I took some time to listen to some other sources of media on the Xbox One, specifically some music from Spotify and a 4K Blu-ray of Planet Earth II. In terms of music, I was impressed by how well the Razer Thresher handed a wide variety of genres. From EDM and hard rock to hip-hop and pop, each song I listed to sossunded good. I was impressed with how well bass sounded, as it never sounded ‘muddy', nor did the 50mm drivers struggle. I found that highs, mids, and lows, were distinguishable when they had to be, and all the varying frequencies of sound was well balanced. As for Planet Earth II, this tour of different regions of our globe sounded decent. From the sound of waves crashing into rocks to the wind howling atop of the Andes, everything was clear and well mixed. I was also impressed with how the narration of Richard Attenborough just blended in with the rest pf tje sound, while remaining clear and precise. The Threshers also provided a clear sound stage for the symphonic music that accompanied each episode as well.
The Razer Thresher does not offer any separate EQ modes, as it stays on a single sound setting that Razer has deemed to be optimal for what they offer. I am no sound engineer, but it as I have mentioned in this review, it is very well balanced so whatever EQ settings they have incorporated are good. That being said, I know people out there may enjoy have a bass heavy setting, or a treble heavy one in contrast, so that is something to consider.
As far as online chatting was concerned, my friends who I played online with had no issues with how I sounded. What I did find though was that their voices, when using the surround sound mode, kind of sounded all around me, so I had to really adjust the chat/game sound mix to hear the in-game sound more than the voice around me. On a side note, when you mute your voice chat a red light in the microphone, which is retractable, lights up.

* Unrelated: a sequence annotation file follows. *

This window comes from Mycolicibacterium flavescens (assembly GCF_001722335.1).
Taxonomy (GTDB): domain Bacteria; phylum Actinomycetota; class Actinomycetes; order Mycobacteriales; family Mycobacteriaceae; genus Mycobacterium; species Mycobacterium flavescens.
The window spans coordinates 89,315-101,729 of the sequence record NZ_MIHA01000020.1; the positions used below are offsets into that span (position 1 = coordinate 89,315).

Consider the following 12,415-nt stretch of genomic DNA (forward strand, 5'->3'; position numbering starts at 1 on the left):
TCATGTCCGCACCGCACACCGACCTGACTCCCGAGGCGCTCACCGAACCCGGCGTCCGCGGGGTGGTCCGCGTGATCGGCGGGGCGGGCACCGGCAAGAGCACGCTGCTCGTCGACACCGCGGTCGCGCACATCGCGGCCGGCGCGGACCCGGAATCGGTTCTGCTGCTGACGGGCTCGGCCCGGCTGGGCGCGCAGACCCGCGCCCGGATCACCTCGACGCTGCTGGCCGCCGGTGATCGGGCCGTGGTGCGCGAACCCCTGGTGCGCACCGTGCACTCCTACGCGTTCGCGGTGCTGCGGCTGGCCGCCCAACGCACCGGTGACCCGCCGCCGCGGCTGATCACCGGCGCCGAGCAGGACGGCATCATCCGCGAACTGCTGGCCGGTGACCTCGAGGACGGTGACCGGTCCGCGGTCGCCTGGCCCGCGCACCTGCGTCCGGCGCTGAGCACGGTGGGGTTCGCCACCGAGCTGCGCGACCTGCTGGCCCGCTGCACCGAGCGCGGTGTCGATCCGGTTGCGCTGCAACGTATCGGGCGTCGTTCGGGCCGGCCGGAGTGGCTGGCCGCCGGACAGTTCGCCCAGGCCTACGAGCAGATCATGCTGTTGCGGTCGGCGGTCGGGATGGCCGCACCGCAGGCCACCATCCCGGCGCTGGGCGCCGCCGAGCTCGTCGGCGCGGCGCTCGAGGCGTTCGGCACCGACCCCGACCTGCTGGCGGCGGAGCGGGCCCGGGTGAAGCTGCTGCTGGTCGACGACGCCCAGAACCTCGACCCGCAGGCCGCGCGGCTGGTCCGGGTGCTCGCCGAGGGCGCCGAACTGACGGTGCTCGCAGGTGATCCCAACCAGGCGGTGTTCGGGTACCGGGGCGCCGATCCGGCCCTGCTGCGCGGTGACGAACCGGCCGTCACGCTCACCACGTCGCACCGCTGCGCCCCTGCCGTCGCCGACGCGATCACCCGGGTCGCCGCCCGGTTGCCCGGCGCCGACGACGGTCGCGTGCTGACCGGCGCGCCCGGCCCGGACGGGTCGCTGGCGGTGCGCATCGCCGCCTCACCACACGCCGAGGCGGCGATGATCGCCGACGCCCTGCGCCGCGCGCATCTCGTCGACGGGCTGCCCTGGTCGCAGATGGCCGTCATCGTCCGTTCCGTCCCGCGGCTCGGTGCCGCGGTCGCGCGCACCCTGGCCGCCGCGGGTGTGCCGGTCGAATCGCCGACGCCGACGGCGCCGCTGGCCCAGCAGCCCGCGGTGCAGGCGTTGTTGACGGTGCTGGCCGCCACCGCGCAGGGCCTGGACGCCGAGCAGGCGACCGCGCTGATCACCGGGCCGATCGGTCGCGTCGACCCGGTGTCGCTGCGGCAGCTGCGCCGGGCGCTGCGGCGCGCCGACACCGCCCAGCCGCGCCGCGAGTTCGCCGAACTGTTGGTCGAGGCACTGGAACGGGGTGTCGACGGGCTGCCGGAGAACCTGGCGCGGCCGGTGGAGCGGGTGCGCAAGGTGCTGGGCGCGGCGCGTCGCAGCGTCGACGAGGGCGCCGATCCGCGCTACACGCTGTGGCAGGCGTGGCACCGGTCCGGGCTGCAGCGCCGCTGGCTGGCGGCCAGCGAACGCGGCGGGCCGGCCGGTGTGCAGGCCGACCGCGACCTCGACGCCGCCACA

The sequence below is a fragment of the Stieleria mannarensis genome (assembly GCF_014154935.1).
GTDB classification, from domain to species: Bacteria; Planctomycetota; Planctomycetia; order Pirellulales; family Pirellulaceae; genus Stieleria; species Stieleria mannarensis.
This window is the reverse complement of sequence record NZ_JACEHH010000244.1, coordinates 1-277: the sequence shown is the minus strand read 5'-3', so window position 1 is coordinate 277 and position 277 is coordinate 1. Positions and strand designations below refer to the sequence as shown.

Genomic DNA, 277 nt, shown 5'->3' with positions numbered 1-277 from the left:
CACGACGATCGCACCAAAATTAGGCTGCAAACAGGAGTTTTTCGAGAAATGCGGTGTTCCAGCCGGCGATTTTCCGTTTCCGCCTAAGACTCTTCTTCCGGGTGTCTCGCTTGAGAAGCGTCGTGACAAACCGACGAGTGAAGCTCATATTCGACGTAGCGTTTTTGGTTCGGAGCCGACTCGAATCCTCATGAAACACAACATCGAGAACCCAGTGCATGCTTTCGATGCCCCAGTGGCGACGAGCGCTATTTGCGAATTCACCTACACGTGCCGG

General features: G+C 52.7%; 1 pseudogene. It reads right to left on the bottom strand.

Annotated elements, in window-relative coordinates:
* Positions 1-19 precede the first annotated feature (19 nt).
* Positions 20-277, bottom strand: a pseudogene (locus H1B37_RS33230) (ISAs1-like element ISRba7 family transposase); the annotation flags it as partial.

Razer claims that the headset is good for up to 16 hours before recharging. I have put a lot of gaming sessions in with the headset, some lasting up to 4-5 hours, numerous times, and I've only had to charge them once so far. I think that I can feel confident that their estimate is accurate. As for the range of the headset, it's not bad, but if you navigate a few rooms, like I do when my kids go to bed at night (home office -> hallway -> kid's rooms), you'll lose your connection now and then, but come back and the automatically starts to work again with no issues.
I think that the new Razer Thresher (not to be mixed up with the Razer Thresher Ultimate) is a great headset to use with the Xbox One. And what is really cool, is that it wirelessly connects with the Xbox One for a true 100% wireless connection. The rocker switches for volume, sound, and muting are intuitive and easy to use, you will enjoy what different types of audio sounds like through the 50mm drivers of this headset, and as a bonus, the headset is very comfortable and manages to isolate sound quite well with the faux leather wrapped foam on the earcups. I truly have no issues recommending this headset for Xbox One owners, as it the audio that emanates from it is full, well balanced, and a treat for the ears to hear.
Overall Score: 9 / 10
***Razer sent XboxAddict a review unit for the purposes of this article***